‘One Day, A Flood’ from The Eastern Swell - potential definitely fulfilled(September 09, 2016)
Back in 2014 I reviewed a short EP from Edinburgh-based Lainie and The Crows, and described what I heard as: "... obvious touches of Americana, a tinge of country-rock and a soupcon of psychedelic folk blending organ-wash with vibrant guitar overlaid by longing female vocals.” Despite the paucity of tracks I was also forced to admit: “... there's something good going on here but I guess we wait for the album to really get inside their music.”
Fast forward to 2016 and an album arrives from a band called The Eastern Swell, also an Edinburgh band influenced, in their own words, by “... progressive folk, experimental rock, neo-psychedelia.” And no surprises for guessing it’s the same outfit, and it’s fair to state that the potential of that EP has definitely been fulfilled. Now a four-piece, here comes ‘One Day, A Flood’ - the music is tougher, rounder and fuller, there’s still those female vocals ranging through sombre yearning to assertive declaration, tightly-delivered backing vocals, the driving guitar still comes on strong while bass and drums lay down a solid foundation. The influence of Americana is reduced, psych and folk-rock elements increased, the sound is progressive and will doubtless add fuel to the never-ending folk-not-folk debate. And there will doubtless be criticism coming my way for reviewing ‘One Day, A Flood’ on a folk website – and no, I’m not bothered.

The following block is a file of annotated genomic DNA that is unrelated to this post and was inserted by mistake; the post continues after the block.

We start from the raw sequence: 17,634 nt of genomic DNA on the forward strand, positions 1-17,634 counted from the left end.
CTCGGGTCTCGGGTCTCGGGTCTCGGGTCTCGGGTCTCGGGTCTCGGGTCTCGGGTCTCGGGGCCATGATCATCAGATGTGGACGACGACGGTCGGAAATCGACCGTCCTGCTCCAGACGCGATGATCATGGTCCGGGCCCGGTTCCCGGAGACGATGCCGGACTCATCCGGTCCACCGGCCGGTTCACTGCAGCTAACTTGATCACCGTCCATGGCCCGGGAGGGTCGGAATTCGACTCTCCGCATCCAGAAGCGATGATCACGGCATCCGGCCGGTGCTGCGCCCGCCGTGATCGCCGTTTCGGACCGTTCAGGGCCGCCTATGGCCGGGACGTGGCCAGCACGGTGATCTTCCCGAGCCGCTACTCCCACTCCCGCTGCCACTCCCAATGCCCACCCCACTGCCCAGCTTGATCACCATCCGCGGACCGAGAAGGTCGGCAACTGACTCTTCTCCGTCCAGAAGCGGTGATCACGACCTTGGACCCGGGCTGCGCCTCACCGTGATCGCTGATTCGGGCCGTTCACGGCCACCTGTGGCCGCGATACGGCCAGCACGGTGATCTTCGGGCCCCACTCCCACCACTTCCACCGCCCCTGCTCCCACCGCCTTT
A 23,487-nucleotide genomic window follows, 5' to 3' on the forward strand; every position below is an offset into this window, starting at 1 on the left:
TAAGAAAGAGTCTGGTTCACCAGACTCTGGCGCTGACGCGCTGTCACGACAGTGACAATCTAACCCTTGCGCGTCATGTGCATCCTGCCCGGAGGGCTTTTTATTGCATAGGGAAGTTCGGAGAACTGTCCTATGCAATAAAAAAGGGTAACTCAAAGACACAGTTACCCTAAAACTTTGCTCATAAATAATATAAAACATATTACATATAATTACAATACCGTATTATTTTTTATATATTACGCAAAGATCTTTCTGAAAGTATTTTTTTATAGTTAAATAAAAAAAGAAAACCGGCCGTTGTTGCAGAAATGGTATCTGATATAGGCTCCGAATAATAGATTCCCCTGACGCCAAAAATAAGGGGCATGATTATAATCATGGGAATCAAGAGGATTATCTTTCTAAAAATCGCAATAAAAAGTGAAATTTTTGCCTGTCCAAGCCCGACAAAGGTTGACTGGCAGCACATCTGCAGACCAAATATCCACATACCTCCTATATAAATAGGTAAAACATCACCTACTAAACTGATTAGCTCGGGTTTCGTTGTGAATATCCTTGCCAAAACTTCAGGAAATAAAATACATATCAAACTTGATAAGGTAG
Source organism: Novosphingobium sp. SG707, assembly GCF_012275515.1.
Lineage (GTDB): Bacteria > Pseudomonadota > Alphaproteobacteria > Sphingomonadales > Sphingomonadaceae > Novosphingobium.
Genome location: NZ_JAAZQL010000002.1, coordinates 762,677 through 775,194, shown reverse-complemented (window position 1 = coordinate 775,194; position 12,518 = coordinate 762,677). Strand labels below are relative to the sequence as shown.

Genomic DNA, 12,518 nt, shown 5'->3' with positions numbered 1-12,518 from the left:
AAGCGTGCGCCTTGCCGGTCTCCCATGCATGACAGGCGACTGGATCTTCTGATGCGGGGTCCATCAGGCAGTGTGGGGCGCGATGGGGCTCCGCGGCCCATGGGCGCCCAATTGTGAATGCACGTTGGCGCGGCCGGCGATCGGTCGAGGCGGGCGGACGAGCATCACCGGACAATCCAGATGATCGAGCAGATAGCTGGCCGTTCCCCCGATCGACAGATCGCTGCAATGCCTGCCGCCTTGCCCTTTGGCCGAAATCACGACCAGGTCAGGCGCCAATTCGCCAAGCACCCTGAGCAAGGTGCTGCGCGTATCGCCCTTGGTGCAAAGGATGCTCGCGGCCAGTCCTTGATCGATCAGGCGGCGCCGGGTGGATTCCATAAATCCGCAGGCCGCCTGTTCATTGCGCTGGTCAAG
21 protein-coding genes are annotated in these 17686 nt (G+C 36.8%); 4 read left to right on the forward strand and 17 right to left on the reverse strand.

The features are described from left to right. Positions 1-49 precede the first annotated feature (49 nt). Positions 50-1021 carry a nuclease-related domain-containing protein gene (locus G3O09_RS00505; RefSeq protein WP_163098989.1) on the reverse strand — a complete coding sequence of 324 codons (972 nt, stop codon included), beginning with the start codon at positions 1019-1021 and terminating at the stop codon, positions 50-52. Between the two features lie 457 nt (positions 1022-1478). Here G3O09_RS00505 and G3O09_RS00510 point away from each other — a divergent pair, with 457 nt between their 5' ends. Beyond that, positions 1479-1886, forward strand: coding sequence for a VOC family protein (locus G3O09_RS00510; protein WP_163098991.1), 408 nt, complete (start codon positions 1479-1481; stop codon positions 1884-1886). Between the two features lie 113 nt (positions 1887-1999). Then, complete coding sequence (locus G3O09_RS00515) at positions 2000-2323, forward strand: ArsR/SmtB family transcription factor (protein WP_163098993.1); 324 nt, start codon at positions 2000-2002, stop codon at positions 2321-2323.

The songs are dark yet at times hopeful, covering frailty, fear, deliverance and belief; tracks to watch out for are ‘Rattling Bones’, ‘1000 Yard Stare’, ‘Temples’, ‘Dancing Zombie Blues’ and the magnificent ‘Run Down Country Palace’.
The Eastern Swell are Lainie Urquhart (vocals, tambourine) Chris Reeve (guitar, vocals) Neil Collman (bass) and Andy Glover (drums, percussion) with Pete Harvey (cello, Rhodes) on selected tracks.
Review: Charlie Elland